Ossie: just because a building is new, does not mean it will be state of the art. In fact, the U of O has a pretty bad record when it comes to building new facilities, as some of the most hated buildings on campus have traditionally been recent additions. While Lillis kind of kicks this trend in a way with its good looks and sustainability measures, many students gripe about the functionality of the building, as stairways provide bad circulation, and there is a lack of comfortable places for students to work together on projects.

    And look at other “new” buildings on campus. Take Onyx Bridge, Bean and Hamilton complexes, and other science buildings as well. With the exception of Willamette Hall, all of these buildings are not only hideous, but barely function anymore, as Onyx Bridge is structurally unsound, and the dorms in Bean and Hamilton are the size of my storage closet.

    But hey, why don’t we tear down some of the oldest buildings on this campus because we have “no room to grow”? Hell, let’s tear down Deady next. Who cares if this National Landmark is so iconic that its image is on graduation announcements and the diploma cover itself? And if you think it is serving the same purpose it was built to serve, it used to be the gymnasium and the astronomy lab, and has since been used for every purpose under the sun since it was built in the late 19th century.

    We can be way more creative than “it’s old, so let’s tear it down”. I for one would like to see a mixed use of sports museum/ student space, as us who have worked in the EMU know how cramped it is. How cool would it be to have the OC office in the Pit?

  9. Niedermeyer says:

    The line I’m looking for here is “You’re not wrong Frohnmayer, you’re just an asshole.”

    Of course putting a new academic building up at the Mac Court site would be “good for academics,” nobody is disputing that… the point I was making is that when (if ever) eminent domain is justified, it is for some painful concession to a collective good/necessity. Frohnmayer wants people to think that the University’s academic mission is the collective good in question here, when it quite simply isn’t.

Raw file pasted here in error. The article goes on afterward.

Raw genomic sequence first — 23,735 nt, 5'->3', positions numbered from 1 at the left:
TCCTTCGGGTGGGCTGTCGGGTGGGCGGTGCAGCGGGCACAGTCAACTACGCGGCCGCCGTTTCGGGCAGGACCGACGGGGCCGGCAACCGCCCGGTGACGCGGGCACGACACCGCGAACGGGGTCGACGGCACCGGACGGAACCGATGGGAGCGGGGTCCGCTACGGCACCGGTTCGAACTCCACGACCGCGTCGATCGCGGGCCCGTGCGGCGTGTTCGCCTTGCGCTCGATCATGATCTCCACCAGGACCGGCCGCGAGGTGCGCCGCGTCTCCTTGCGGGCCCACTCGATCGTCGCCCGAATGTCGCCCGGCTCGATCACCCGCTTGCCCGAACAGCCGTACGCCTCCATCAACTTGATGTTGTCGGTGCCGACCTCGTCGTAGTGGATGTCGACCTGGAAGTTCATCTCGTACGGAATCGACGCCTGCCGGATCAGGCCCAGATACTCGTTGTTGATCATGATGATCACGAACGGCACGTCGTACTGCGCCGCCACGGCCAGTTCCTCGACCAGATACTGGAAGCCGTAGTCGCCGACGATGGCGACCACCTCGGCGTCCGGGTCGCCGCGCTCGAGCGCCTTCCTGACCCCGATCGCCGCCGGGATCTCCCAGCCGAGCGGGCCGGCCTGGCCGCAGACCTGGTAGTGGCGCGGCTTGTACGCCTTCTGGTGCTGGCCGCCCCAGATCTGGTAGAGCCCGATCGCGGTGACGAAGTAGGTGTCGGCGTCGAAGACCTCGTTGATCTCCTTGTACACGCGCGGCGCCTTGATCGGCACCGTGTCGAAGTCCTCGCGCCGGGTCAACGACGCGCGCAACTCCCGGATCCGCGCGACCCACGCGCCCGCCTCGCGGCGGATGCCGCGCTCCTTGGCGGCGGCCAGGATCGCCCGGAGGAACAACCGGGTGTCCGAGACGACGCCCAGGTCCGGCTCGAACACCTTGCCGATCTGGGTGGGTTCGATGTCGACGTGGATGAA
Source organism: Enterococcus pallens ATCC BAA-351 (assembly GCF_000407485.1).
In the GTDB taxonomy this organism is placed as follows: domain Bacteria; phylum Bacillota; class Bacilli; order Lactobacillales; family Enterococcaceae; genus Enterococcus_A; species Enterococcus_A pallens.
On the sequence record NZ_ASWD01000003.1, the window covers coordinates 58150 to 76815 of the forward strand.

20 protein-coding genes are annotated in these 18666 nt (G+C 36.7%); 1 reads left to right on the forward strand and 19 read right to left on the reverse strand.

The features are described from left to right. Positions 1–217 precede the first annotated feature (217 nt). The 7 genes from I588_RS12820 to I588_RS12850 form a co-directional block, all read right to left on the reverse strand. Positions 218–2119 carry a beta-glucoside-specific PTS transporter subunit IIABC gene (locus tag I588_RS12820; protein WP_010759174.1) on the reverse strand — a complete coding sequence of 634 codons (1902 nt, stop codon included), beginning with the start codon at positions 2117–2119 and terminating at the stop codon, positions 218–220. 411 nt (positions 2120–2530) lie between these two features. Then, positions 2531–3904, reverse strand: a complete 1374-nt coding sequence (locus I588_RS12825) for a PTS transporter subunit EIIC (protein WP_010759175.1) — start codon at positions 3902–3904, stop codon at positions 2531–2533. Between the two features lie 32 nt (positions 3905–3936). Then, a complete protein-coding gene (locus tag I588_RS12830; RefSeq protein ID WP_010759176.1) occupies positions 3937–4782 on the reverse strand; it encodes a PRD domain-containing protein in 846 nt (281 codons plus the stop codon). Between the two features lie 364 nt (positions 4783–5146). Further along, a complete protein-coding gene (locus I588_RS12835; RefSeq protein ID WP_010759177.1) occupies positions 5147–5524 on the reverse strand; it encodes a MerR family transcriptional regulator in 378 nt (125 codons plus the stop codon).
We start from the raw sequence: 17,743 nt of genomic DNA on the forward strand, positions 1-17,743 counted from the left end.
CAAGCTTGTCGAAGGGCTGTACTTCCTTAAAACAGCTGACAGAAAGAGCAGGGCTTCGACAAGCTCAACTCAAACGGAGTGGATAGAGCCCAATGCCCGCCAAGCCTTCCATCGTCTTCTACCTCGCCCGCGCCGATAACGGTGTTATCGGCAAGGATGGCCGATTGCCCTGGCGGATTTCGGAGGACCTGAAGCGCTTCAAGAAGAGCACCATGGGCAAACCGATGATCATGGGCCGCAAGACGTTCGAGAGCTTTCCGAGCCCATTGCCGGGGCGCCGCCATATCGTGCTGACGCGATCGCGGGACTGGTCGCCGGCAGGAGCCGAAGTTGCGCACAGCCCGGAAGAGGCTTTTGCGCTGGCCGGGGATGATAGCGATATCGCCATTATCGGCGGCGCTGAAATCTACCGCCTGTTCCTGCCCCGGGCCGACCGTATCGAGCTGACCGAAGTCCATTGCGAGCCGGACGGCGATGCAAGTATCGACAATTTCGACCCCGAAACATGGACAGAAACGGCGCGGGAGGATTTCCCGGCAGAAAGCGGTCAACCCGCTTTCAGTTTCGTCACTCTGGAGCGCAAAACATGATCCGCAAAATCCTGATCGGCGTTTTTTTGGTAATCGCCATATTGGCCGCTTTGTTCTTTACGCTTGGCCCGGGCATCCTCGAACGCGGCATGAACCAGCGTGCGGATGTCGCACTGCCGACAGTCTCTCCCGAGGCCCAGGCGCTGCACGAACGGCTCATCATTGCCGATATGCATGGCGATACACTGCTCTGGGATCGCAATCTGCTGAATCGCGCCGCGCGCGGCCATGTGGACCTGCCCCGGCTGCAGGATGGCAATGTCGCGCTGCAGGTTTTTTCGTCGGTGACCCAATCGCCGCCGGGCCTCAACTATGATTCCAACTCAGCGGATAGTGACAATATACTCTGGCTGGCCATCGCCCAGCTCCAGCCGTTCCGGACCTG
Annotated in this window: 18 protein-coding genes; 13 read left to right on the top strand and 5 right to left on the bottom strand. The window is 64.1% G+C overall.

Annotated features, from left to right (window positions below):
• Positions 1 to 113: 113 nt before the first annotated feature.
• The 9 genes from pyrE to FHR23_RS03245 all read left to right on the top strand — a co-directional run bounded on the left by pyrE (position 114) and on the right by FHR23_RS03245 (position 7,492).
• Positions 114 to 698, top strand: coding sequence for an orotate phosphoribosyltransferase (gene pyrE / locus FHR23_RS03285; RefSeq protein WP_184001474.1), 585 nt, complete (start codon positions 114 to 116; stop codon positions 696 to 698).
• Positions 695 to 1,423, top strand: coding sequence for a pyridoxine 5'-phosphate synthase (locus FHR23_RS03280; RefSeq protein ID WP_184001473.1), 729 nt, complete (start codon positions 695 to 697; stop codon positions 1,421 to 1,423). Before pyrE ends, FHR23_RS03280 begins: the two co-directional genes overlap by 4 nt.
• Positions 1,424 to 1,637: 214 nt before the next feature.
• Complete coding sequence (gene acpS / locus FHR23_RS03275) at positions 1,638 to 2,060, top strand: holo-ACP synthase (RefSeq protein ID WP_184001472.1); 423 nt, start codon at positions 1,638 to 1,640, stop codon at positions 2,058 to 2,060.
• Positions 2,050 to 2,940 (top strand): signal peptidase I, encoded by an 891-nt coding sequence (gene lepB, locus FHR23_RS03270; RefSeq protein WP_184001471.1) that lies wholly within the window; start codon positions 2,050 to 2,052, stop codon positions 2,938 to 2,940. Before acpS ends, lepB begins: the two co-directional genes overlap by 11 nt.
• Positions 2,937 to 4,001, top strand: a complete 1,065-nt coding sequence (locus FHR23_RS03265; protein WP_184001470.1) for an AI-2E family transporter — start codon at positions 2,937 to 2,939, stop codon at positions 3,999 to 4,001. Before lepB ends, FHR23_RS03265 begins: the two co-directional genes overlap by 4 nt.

10. Ossie says:

    Ted, don’t you think that it is more academic to replace an old on-campus athletic facility with a state-of-the-art academic facility? Would you rather the University built a new academic building on Franklin Boulevard on the wrong side of Bean and Hamilton dorms? Or they could build it on the lawn south of the library, or perhaps it could condemn the cemetery and put classrooms there. There is not a lot of room for the University to grow, which is why it should attempt to keep its academic buildings at the center of campus. Isn

  11. Danimal says:

    Tim, do you actually oppose eminent domain in any and every situation?

  12. jameswillisisthebest says:

    This is my first post
    just saying HI

  13. niedermeyer says:

    This is an ugly, ugly face to be putting on your legacy, President Frohnmayer. How does a man with so much experience in the highest levels of the legal system and politics feel so insecure about his tenure as president of a public university that he A) makes a basketball arena the jewel in his crown and B) does so in such a heavy-handed, repugnant manner?

    Frohnmayer clearly understands the difficulty in meeting the spirit of eminent domain law while using it to build a sports arena, otherwise he wouldn’t be publicly making ridiculous statements like this one in the Reggie:

    “Frohnmayer said it furthers the U of O’s academic interest because it will allow the U of O to tear down McArthur Court and use the site for an academic building.”

    In other words, we must build an arena in order to destroy the arena in order to better fulfill our academic mission. Now I understand why they have to use eminent domain…

  14. Timothy says:

    That’s an easy call for me at least, the one who worked hard. I don’t really care about the motivation behind a wrong action, only the relevant wrongness. There’s a lot of land in Eugene, there’s a lot of space the University could buy for a new basketball arena, and I think the forcible theft of a man’s hard-earned property is so repugnant as to outweigh any potential benefit to the U. It’s simply unacceptable to use eminent domain for anything, at all, because if the government is allowed to simply reclaim your property at their whim, can you really be said to own it?

  15. Ossie says:

    Actually, let me tell you how I feel.

    This is a deliberate taking of land. I am troubled, however, in balancing the good and the bad in this issue. For many years to come, I will stick it to

  16. Timothy says:

    Government abusing power it shouldn’t even have in the first place is one of the things that makes me very, very angry. Of course, that’s a set that might be easier to define exclusively.

  17. Ossie says:

    Timothy, tell us how you really feel.